Heading to Isle Royale National Park


Hello! My name is Emily Hellmann, and I am this year’s Our world Underwater Scholarship Society Divers Alert Network (DAN) Diver Safety Education intern. A little background on me:

I am 22 years old and from Manassas, Virginia. I have been diving since I was 11, but I’ve been surrounded by the sport since I was little, as my dad is a scuba instructor trainer. Because of my diving experiences, I have always wanted to do something with the ocean in my future career. When I started college, I naturally picked marine biology as my major at Old Dominion University. But after a couple of math classes, I changed to Earth Science Education. It was bittersweet, because it was not what I originally wanted to do, but I would still be involved with the ocean. It was this past semester that I realized I was moving toward what I was meant to do. Watching kids get excited to learn about marine processes really hit it home. If I can get more young people excited about the ocean, then as they grow up, there will be more older people who care about the ocean.

The switch also led me to this AMAZING internship, which includes the best of both of my worlds: diving and education


Alex, Chloe, Yann, myself, and Burnley after completing our training!

My first week lined up with the visit of the Our World Underwater Scholarship Society’s North American Rolex Scholar, Yann Herrera. During this week, the DAN Research interns and myself were able to tag along with him to each department in DAN to hear about what they do. We met with the medics, researchers, the teams from membership, liability insurance, communication and marketing, plus IT, and so many more! It was very interesting to be able to meet all the people who make DAN work and to see just how important they are to the diving community.

Another great opportunity I had this week was to go through the Diving First Aid for Professional Divers (DFA Pro) course, taught by Patty Seery, DAN’s director of training. It was a very long but rewarding course. We practiced all skills in the course in a very hands-on manner, from neurological assessments and how to care for hazardous marine life injuries to CPR, first aid and, most importantly, emergency oxygen for scuba diving injuries. It was a lot of fun and I learned a lot. It was a great course!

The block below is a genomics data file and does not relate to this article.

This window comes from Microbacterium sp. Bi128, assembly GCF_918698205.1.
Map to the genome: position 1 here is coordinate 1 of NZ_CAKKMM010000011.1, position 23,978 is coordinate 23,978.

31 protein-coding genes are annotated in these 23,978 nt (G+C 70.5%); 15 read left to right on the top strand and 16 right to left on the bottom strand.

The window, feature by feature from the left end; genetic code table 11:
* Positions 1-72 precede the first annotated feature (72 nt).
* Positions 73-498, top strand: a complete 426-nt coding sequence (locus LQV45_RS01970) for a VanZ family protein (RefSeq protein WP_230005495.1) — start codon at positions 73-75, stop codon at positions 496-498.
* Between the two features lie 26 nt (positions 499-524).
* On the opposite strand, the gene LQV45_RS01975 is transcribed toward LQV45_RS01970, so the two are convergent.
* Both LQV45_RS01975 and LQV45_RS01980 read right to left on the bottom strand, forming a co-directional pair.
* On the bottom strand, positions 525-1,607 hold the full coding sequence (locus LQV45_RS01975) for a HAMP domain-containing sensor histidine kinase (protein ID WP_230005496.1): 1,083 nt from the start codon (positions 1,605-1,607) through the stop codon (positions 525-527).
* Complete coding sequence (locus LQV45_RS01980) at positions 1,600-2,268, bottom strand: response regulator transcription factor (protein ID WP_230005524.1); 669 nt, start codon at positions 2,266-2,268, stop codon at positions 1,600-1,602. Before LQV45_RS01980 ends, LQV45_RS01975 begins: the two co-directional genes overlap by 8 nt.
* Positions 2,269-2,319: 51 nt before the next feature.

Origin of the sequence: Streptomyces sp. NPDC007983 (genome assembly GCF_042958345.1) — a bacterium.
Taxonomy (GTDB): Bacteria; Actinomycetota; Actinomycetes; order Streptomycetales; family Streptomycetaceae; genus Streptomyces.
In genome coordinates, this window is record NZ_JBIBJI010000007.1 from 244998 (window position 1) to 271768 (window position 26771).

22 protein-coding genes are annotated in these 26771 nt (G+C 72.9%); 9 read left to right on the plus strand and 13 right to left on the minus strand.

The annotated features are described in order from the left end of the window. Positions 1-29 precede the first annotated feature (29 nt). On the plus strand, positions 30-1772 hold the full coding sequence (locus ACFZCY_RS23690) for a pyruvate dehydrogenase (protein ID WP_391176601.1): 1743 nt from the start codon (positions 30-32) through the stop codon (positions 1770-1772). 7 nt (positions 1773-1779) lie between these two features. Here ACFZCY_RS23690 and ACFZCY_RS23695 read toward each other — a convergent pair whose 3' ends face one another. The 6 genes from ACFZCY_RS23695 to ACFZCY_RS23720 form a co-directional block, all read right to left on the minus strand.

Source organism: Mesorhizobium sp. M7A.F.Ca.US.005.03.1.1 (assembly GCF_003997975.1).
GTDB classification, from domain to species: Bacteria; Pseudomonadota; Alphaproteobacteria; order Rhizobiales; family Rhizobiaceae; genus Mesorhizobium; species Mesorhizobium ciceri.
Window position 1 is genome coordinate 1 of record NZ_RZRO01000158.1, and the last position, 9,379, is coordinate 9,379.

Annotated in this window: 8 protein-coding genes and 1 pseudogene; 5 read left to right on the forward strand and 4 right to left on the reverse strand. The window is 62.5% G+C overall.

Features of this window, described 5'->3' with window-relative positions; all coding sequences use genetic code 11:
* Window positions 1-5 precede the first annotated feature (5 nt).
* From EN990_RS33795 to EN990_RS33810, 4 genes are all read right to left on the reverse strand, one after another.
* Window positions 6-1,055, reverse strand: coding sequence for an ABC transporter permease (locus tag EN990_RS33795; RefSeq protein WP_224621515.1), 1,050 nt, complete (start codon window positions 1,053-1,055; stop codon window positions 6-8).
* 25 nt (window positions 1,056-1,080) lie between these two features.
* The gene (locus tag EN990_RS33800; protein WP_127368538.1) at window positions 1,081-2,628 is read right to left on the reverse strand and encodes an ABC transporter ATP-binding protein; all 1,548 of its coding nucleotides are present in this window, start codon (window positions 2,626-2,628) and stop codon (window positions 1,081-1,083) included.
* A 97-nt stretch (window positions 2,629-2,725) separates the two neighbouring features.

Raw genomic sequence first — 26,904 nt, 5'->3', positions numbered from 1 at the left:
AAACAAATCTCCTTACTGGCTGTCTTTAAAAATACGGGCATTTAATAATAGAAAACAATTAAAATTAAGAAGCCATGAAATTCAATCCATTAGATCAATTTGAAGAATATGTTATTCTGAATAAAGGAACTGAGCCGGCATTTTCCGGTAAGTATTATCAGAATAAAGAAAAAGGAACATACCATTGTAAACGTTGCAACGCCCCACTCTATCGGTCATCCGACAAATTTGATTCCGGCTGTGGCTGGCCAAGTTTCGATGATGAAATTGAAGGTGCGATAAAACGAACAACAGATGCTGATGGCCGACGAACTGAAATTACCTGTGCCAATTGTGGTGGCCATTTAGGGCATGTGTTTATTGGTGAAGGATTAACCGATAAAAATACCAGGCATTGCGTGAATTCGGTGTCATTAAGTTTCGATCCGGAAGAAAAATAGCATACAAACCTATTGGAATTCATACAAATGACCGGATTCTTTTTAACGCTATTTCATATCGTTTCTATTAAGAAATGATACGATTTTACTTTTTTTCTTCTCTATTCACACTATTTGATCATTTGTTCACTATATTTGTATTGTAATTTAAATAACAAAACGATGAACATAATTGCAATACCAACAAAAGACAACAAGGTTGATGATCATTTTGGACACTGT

Reilley and Patty demonstrating two-person CPR

My “sea-urchin” injury

Yann with his “jellyfish” injury





Hello, my name is Erika Sawicki and this year I received the OWUSS-AAUS Dr. Lee H. Somers Scientific Diving Internship. I am from a small town called Wilbraham, Massachusetts and recently graduated from the University of New England in Biddeford, Maine with a double major in Ocean Studies & Marine Affairs and Environmental Science and a minor in Philosophy. I am extremely grateful for the Our World-Underwater Scholarship Society (OWUSS) and the American Academy of Underwater Sciences (AAUS) for their continued effort to create a positive and meaningful learning experience for me this summer.

After an interesting turn in events, I found out I would be completing my AAUS Scientific Diver Certification in La Jolla, California at the Scripps Institution of Oceanography (SIO) with Diving Safety Officer (DSO) Christian McDonald. One week later, I was on a plane across the country to Los Angeles… Next, I was greeted with the wonderful California traffic and a four hour drive to San Diego.

Boston                   California

              Massachusetts                            to                                          California

My first night in San Diego I was warmly welcomed by Faith Ortins and Jeff from Diving Unlimited International (DUI). I had the opportunity to take a tour of DUI and learn how a drysuit was made. It was really fascinating to learn that almost the entire process is done by hand.